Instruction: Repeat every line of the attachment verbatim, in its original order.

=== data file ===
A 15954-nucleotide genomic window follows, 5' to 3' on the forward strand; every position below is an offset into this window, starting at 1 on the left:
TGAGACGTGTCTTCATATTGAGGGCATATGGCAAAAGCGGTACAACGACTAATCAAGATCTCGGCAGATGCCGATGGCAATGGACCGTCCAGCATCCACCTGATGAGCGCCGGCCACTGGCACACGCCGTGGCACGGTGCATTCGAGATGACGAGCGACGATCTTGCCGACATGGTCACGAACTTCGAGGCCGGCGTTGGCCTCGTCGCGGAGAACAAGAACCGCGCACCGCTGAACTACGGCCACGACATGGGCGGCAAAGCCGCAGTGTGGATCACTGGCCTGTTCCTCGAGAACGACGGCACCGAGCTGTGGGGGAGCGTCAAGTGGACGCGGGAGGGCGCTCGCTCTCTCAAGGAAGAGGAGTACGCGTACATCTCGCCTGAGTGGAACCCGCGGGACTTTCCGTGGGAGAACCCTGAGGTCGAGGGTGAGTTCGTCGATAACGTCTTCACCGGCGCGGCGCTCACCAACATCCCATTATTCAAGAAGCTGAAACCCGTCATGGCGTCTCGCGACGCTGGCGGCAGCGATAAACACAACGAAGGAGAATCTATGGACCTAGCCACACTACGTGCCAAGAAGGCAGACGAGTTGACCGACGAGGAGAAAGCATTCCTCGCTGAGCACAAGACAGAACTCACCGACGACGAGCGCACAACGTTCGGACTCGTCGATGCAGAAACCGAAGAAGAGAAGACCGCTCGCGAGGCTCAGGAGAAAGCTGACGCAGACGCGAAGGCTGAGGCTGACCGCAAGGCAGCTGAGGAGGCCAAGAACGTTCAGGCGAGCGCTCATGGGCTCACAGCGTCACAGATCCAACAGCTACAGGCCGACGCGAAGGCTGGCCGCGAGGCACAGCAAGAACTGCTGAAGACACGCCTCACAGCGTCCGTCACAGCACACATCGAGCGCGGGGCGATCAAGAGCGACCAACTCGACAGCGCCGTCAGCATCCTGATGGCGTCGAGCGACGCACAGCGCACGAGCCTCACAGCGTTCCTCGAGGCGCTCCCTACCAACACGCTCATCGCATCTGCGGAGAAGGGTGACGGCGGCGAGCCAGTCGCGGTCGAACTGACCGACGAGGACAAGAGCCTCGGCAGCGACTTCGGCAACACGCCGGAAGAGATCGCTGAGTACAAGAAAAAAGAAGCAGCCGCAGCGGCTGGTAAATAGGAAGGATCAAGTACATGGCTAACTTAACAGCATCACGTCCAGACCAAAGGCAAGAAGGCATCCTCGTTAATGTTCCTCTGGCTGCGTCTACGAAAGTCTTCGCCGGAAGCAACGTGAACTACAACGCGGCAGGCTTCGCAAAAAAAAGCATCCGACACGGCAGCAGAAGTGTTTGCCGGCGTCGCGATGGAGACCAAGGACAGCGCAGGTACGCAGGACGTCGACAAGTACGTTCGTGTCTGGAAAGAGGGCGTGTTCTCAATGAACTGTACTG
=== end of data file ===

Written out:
A 15954-nucleotide genomic window follows, 5' to 3' on the forward strand; every position below is an offset into this window, starting at 1 on the left:
TGAGACGTGTCTTCATATTGAGGGCATATGGCAAAAGCGGTACAACGACTAATCAAGATCTCGGCAGATGCCGATGGCAATGGACCGTCCAGCATCCACCTGATGAGCGCCGGCCACTGGCACACGCCGTGGCACGGTGCATTCGAGATGACGAGCGACGATCTTGCCGACATGGTCACGAACTTCGAGGCCGGCGTTGGCCTCGTCGCGGAGAACAAGAACCGCGCACCGCTGAACTACGGCCACGACATGGGCGGCAAAGCCGCAGTGTGGATCACTGGCCTGTTCCTCGAGAACGACGGCACCGAGCTGTGGGGGAGCGTCAAGTGGACGCGGGAGGGCGCTCGCTCTCTCAAGGAAGAGGAGTACGCGTACATCTCGCCTGAGTGGAACCCGCGGGACTTTCCGTGGGAGAACCCTGAGGTCGAGGGTGAGTTCGTCGATAACGTCTTCACCGGCGCGGCGCTCACCAACATCCCATTATTCAAGAAGCTGAAACCCGTCATGGCGTCTCGCGACGCTGGCGGCAGCGATAAACACAACGAAGGAGAATCTATGGACCTAGCCACACTACGTGCCAAGAAGGCAGACGAGTTGACCGACGAGGAGAAAGCATTCCTCGCTGAGCACAAGACAGAACTCACCGACGACGAGCGCACAACGTTCGGACTCGTCGATGCAGAAACCGAAGAAGAGAAGACCGCTCGCGAGGCTCAGGAGAAAGCTGACGCAGACGCGAAGGCTGAGGCTGACCGCAAGGCAGCTGAGGAGGCCAAGAACGTTCAGGCGAGCGCTCATGGGCTCACAGCGTCACAGATCCAACAGCTACAGGCCGACGCGAAGGCTGGCCGCGAGGCACAGCAAGAACTGCTGAAGACACGCCTCACAGCGTCCGTCACAGCACACATCGAGCGCGGGGCGATCAAGAGCGACCAACTCGACAGCGCCGTCAGCATCCTGATGGCGTCGAGCGACGCACAGCGCACGAGCCTCACAGCGTTCCTCGAGGCGCTCCCTACCAACACGCTCATCGCATCTGCGGAGAAGGGTGACGGCGGCGAGCCAGTCGCGGTCGAACTGACCGACGAGGACAAGAGCCTCGGCAGCGACTTCGGCAACACGCCGGAAGAGATCGCTGAGTACAAGAAAAAAGAAGCAGCCGCAGCGGCTGGTAAATAGGAAGGATCAAGTACATGGCTAACTTAACAGCATCACGTCCAGACCAAAGGCAAGAAGGCATCCTCGTTAATGTTCCTCTGGCTGCGTCTACGAAAGTCTTCGCCGGAAGCAACGTGAACTACAACGCGGCAGGCTTCGCAAAAAAAAGCATCCGACACGGCAGCAGAAGTGTTTGCCGGCGTCGCGATGGAGACCAAGGACAGCGCAGGTACGCAGGACGTCGACAAGTACGTTCGTGTCTGGAAAGAGGGCGTGTTCTCAATGAACTGTACTG